Adapted From: "Between my Time and Your Power and other stories written by fieldworkers: experiences in distributing humanitarian aid in an emergency," edited by Philip Visser, CRS/Indonesia.
Our program started in May 2001 and I was assigned to a village in the Kupang District in Indonesia. Many East Timor refugees were living there and peacebuilding became an important aspect of my work as the possibility of violence existed between the refugees and local people. In spite of this I was optimistic and started my job with a determination to help others.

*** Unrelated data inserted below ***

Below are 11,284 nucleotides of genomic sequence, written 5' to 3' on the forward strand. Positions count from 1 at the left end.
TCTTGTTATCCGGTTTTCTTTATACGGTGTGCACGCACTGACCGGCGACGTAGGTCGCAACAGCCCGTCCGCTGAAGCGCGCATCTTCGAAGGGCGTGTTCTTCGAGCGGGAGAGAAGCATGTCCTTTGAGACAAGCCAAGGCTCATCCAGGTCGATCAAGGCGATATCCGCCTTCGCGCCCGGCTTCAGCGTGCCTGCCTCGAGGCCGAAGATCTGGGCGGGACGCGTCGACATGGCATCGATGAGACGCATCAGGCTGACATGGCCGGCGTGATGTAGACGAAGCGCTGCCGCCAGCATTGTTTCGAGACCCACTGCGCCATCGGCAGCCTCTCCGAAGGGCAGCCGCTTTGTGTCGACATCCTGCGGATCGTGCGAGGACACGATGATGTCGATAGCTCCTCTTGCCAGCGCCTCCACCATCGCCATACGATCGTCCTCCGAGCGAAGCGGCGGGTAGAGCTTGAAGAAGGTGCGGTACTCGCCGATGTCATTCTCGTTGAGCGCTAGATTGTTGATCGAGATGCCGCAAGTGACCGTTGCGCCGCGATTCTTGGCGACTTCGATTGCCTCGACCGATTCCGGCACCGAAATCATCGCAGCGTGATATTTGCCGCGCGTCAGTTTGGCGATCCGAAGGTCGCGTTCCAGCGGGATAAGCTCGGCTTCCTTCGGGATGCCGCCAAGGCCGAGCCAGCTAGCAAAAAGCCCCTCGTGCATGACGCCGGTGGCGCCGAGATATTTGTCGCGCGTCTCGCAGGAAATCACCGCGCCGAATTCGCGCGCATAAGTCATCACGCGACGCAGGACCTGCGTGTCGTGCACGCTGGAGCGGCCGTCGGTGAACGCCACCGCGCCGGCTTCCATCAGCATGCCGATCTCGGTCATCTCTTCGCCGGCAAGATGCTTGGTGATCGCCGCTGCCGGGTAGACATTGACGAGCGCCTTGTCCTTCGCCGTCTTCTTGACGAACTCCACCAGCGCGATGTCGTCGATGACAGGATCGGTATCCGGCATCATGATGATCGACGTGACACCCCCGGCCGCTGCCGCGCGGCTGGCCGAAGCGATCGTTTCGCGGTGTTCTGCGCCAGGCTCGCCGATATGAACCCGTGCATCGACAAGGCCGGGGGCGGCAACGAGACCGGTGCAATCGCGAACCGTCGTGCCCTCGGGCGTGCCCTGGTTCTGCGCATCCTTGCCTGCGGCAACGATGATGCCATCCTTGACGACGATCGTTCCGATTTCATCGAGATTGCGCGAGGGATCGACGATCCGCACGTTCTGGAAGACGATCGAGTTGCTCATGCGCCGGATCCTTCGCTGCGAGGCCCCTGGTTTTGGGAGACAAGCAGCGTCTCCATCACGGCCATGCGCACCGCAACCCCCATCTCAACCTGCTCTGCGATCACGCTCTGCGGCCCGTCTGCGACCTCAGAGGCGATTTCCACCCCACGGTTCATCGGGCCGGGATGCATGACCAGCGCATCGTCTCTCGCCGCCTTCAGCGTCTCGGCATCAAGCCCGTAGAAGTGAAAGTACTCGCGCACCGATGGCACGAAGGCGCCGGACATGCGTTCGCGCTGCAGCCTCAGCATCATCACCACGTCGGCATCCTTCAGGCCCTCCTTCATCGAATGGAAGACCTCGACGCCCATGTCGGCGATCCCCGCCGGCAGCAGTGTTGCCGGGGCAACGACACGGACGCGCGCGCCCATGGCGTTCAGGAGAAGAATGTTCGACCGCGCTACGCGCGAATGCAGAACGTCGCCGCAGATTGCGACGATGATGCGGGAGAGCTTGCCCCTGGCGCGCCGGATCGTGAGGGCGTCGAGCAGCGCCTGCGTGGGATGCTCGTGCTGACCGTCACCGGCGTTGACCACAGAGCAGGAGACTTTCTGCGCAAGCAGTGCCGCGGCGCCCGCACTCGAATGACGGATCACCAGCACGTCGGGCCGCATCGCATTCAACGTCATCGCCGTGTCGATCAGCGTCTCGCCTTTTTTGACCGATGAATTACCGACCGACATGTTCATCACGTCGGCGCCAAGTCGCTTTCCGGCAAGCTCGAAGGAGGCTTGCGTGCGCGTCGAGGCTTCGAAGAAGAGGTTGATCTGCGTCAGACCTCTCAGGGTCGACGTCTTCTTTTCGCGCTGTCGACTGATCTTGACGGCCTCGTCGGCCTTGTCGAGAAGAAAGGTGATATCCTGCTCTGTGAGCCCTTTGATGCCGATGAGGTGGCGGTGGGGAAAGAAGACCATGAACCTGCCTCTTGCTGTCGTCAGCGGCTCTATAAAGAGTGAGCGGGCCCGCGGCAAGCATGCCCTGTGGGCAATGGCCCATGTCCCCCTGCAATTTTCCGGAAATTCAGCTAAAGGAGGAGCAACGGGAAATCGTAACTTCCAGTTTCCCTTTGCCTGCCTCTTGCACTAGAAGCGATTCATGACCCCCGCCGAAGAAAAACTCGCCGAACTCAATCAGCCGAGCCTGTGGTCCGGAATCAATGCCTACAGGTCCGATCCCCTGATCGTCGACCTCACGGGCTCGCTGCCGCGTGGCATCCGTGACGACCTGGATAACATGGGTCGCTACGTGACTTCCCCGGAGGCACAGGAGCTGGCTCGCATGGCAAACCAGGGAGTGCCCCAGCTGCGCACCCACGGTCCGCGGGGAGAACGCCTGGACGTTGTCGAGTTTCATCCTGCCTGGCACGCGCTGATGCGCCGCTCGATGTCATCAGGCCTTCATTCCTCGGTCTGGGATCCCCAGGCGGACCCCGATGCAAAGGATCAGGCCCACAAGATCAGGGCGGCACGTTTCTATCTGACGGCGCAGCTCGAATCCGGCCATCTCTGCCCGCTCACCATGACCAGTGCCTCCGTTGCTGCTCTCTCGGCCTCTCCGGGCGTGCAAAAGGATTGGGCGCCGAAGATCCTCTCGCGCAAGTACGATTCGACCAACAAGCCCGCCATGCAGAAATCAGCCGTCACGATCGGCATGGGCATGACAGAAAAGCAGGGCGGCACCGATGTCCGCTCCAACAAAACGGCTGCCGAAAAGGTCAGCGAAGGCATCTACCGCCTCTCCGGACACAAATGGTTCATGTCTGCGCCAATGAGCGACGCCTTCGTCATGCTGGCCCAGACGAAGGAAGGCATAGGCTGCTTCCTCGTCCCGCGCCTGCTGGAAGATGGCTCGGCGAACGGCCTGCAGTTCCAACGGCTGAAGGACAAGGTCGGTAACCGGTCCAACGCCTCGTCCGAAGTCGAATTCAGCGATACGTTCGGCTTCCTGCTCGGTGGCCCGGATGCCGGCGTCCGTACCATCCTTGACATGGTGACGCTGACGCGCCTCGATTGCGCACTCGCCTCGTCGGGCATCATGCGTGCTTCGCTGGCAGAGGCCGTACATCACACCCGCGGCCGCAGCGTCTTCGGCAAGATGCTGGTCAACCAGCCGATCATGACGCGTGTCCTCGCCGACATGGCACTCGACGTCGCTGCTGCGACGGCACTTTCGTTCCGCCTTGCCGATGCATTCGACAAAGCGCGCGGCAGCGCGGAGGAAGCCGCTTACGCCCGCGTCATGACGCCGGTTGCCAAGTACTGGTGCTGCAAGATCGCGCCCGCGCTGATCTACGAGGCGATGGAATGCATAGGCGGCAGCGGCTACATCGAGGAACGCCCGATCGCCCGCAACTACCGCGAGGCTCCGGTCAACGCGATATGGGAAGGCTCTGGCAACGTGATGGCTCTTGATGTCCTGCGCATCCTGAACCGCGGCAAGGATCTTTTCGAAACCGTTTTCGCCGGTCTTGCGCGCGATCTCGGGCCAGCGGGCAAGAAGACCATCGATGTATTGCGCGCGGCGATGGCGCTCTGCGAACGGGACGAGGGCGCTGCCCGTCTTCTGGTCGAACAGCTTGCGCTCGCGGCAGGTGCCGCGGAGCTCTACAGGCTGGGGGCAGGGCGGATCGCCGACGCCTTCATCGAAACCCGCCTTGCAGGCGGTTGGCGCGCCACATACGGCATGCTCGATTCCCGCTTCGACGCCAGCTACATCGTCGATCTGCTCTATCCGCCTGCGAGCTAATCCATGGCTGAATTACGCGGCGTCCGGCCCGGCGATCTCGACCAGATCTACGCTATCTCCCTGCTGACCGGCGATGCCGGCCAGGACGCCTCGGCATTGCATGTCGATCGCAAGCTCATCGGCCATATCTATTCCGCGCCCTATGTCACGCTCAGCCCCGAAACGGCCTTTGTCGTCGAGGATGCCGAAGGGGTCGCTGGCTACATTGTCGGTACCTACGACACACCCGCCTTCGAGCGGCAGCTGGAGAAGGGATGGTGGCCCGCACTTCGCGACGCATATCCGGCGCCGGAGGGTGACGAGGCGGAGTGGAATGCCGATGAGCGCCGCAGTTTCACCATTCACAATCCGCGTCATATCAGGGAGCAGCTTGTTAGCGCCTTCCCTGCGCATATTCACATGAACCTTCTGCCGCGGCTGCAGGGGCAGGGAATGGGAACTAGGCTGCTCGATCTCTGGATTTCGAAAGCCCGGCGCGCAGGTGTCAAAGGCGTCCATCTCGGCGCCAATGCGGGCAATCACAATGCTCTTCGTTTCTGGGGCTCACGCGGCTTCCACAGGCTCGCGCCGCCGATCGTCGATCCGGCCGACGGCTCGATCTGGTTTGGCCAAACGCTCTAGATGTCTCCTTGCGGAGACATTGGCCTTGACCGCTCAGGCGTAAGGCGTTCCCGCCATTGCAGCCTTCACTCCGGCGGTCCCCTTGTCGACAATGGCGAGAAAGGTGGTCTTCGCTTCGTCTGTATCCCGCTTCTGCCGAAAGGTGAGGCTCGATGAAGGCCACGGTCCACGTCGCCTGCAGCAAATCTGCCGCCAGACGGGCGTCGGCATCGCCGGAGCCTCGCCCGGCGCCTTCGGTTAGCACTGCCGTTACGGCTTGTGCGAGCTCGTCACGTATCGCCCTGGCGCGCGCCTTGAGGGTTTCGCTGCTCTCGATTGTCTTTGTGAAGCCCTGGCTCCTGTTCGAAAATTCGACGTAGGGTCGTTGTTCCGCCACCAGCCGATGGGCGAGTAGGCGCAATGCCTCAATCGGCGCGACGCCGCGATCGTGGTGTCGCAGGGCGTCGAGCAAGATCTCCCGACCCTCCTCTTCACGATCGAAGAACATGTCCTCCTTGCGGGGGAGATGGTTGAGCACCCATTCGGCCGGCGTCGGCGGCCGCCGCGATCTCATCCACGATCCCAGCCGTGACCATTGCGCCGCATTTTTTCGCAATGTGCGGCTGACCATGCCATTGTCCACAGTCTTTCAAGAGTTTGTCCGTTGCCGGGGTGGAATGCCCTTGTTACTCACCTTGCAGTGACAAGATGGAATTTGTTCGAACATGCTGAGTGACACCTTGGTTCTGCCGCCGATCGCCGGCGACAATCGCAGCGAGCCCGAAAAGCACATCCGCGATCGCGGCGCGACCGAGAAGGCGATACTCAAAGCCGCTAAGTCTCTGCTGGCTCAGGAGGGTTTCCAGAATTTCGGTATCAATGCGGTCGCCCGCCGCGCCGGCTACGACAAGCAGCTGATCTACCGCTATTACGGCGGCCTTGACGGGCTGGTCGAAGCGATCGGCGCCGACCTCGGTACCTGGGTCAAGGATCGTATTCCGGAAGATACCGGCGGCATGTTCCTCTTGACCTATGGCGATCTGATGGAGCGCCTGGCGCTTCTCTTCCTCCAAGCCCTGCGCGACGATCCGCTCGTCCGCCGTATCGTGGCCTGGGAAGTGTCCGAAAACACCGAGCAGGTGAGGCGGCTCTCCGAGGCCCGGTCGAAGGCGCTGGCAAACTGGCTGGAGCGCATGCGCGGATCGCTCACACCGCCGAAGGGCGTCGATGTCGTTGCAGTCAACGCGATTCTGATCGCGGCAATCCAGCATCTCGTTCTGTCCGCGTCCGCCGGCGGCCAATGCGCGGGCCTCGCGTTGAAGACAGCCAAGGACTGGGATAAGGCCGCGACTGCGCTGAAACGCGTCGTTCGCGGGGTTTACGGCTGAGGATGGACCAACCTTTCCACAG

I was immediately surprised at the high degree of solidarity between the refugees and the local people. The solidarity I learned was forged through family history, marriage ties and a mutual respect for tradition. The latter was particularly important to handle problems between the two communities.
The traditional way of handling conflicts was to drink a bottle of sopi and chew sirih-pinang (betel and areca nut). When a conflict was settled, the quarreling parties would drink from one bottle and chew sirih-pinang from the same plate.